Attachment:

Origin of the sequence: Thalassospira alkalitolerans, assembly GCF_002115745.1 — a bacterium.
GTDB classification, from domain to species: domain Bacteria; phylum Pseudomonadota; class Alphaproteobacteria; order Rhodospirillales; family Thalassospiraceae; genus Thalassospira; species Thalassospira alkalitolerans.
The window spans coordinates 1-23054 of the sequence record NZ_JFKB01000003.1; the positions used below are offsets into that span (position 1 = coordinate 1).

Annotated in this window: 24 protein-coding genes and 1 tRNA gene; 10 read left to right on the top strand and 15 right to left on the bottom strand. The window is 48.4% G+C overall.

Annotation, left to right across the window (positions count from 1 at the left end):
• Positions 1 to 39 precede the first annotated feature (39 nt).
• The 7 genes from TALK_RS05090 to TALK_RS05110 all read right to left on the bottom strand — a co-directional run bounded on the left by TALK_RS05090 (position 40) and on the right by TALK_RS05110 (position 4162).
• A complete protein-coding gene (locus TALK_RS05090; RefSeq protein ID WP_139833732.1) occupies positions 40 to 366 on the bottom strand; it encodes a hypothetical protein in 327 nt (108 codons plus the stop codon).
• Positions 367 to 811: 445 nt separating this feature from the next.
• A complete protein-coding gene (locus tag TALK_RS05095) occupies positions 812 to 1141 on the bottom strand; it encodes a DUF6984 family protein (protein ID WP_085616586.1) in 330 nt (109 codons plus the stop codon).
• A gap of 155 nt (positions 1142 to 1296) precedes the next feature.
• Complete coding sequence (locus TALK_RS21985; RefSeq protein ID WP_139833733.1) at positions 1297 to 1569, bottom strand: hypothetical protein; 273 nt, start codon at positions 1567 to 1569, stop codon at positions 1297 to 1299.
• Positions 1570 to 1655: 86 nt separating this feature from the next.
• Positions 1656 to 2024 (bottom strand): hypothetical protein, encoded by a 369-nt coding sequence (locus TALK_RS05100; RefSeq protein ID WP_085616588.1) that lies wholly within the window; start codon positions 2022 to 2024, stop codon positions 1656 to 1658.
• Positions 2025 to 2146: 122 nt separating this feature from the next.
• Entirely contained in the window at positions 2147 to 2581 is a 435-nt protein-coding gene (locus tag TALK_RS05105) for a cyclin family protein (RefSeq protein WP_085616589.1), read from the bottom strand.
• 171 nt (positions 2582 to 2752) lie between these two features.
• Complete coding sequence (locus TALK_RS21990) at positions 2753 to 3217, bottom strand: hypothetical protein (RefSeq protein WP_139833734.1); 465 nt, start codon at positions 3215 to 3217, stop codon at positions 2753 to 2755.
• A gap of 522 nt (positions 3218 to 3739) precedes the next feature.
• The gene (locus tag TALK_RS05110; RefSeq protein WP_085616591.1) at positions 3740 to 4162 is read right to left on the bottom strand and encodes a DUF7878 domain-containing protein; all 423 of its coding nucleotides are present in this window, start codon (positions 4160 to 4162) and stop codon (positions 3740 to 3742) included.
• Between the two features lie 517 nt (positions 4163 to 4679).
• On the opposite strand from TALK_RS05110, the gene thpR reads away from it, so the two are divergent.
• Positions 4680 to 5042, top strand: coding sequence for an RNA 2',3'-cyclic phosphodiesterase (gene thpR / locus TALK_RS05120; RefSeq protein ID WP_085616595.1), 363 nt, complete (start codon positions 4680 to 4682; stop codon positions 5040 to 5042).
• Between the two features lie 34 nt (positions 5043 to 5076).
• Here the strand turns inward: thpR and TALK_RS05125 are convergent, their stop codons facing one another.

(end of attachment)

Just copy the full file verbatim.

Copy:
Origin of the sequence: Thalassospira alkalitolerans, assembly GCF_002115745.1 — a bacterium.
GTDB classification, from domain to species: domain Bacteria; phylum Pseudomonadota; class Alphaproteobacteria; order Rhodospirillales; family Thalassospiraceae; genus Thalassospira; species Thalassospira alkalitolerans.
The window spans coordinates 1-23054 of the sequence record NZ_JFKB01000003.1; the positions used below are offsets into that span (position 1 = coordinate 1).

Annotated in this window: 24 protein-coding genes and 1 tRNA gene; 10 read left to right on the top strand and 15 right to left on the bottom strand. The window is 48.4% G+C overall.

Annotation, left to right across the window (positions count from 1 at the left end):
• Positions 1 to 39 precede the first annotated feature (39 nt).
• The 7 genes from TALK_RS05090 to TALK_RS05110 all read right to left on the bottom strand — a co-directional run bounded on the left by TALK_RS05090 (position 40) and on the right by TALK_RS05110 (position 4162).
• A complete protein-coding gene (locus TALK_RS05090; RefSeq protein ID WP_139833732.1) occupies positions 40 to 366 on the bottom strand; it encodes a hypothetical protein in 327 nt (108 codons plus the stop codon).
• Positions 367 to 811: 445 nt separating this feature from the next.
• A complete protein-coding gene (locus tag TALK_RS05095) occupies positions 812 to 1141 on the bottom strand; it encodes a DUF6984 family protein (protein ID WP_085616586.1) in 330 nt (109 codons plus the stop codon).
• A gap of 155 nt (positions 1142 to 1296) precedes the next feature.
• Complete coding sequence (locus TALK_RS21985; RefSeq protein ID WP_139833733.1) at positions 1297 to 1569, bottom strand: hypothetical protein; 273 nt, start codon at positions 1567 to 1569, stop codon at positions 1297 to 1299.
• Positions 1570 to 1655: 86 nt separating this feature from the next.
• Positions 1656 to 2024 (bottom strand): hypothetical protein, encoded by a 369-nt coding sequence (locus TALK_RS05100; RefSeq protein ID WP_085616588.1) that lies wholly within the window; start codon positions 2022 to 2024, stop codon positions 1656 to 1658.
• Positions 2025 to 2146: 122 nt separating this feature from the next.
• Entirely contained in the window at positions 2147 to 2581 is a 435-nt protein-coding gene (locus tag TALK_RS05105) for a cyclin family protein (RefSeq protein WP_085616589.1), read from the bottom strand.
• 171 nt (positions 2582 to 2752) lie between these two features.
• Complete coding sequence (locus TALK_RS21990) at positions 2753 to 3217, bottom strand: hypothetical protein (RefSeq protein WP_139833734.1); 465 nt, start codon at positions 3215 to 3217, stop codon at positions 2753 to 2755.
• A gap of 522 nt (positions 3218 to 3739) precedes the next feature.
• The gene (locus tag TALK_RS05110; RefSeq protein WP_085616591.1) at positions 3740 to 4162 is read right to left on the bottom strand and encodes a DUF7878 domain-containing protein; all 423 of its coding nucleotides are present in this window, start codon (positions 4160 to 4162) and stop codon (positions 3740 to 3742) included.
• Between the two features lie 517 nt (positions 4163 to 4679).
• On the opposite strand from TALK_RS05110, the gene thpR reads away from it, so the two are divergent.
• Positions 4680 to 5042, top strand: coding sequence for an RNA 2',3'-cyclic phosphodiesterase (gene thpR / locus TALK_RS05120; RefSeq protein ID WP_085616595.1), 363 nt, complete (start codon positions 4680 to 4682; stop codon positions 5040 to 5042).
• Between the two features lie 34 nt (positions 5043 to 5076).
• Here the strand turns inward: thpR and TALK_RS05125 are convergent, their stop codons facing one another.